The Missionary Virtue of Bloody-Minded Intractability
Posted on September 2, 2009
A friend of mine is called the ‘Bulldog’. Doglike? Aggressive? No. She’s a chaplain, and has been so for a long time. She got the nickname at her former school, recognising her dogged ability to advocate for young people in the school. She is a shining example of the missionary virtue of bloody-minded intractability.
A couple of friends and I were comparing missional efforts we’d been involved in, and seeing what lessons we could learn for our current situation in Bendigo.We quickly concluded that our previous efforts, while recognised by others as ‘innovative’ and ‘radical’, were still mainly reliant on people coming to us…to our houses and ministry spaces. In the part of Bendigo where we live, people hardly move from their couches, let alone out of their houses. People tend to be wary of coming to things, even the front door when you knock. We re-realised* that we needed to get out to people’s houses. If we meet someone, find out where they live and visit. Call people up to come to events. Get to know as many people as possible, shallowly. Get to to know a few people deeply. Just keep doing it.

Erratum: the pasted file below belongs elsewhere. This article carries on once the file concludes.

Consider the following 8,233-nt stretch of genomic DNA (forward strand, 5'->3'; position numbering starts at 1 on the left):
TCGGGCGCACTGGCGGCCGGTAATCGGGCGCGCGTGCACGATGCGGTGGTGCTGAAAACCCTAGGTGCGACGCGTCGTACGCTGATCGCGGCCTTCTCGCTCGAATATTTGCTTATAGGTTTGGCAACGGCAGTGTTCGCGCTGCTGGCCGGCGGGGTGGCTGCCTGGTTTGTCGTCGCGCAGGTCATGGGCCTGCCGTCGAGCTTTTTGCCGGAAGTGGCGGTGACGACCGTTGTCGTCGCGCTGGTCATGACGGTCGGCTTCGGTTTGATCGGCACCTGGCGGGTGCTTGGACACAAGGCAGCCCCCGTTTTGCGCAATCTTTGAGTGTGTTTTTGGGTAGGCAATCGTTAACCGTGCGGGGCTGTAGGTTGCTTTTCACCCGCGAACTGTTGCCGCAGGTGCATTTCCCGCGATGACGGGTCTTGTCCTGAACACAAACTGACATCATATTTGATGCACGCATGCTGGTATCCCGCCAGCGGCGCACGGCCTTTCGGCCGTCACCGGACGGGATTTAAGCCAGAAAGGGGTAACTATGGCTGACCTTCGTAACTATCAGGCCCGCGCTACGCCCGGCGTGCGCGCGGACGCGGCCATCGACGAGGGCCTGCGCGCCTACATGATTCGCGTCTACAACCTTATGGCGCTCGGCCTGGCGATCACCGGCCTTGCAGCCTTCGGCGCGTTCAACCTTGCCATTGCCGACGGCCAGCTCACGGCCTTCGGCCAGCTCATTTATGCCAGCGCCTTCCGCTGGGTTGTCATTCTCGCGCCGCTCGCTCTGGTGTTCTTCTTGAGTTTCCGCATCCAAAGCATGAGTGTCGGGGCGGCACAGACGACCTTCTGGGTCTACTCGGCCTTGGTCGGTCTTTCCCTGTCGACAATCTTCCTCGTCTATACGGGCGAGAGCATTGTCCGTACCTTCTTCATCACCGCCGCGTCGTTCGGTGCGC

When Kylie and I moved to Long Gully, we spent the first 6 months visiting the neighbourhood centre once a week. Every time we would try to talk to them about our desire to volunteer, and gave them our contact details. It took 6 months to get a response. It took doggedness. For the last 18 months, I’ve seen a bloke in the street – and I just smile and say g’day. A few weeks ago, I saw him again, and the Spirit prompted me to introduce myself – turned out I was the first person in 2 years to do so.
In a climate of flexibility, got-a-better-offer and continual reform, doggedness seems twee, a bit naff, old-school in a bad way. But, to remix a cliche, if something’s worth doing, then it’s worth doing over and over again. In fact, in contexts of poverty and associated distrust, doing something repeatedly is the very definition of sanity and strategic brilliance. The shell of indifference with which so many people clothe themselves won’t be pierced by energetic church services or enthusiastic, but shortlived, attentions. It will take a long tapping away at the stone until one day it cracks.
I could write masses about this, and maybe I will. Stay tuned for the other unsung missionary virtues.
* I do a lot of ‘re-realising’ – simple things get lost in my brain.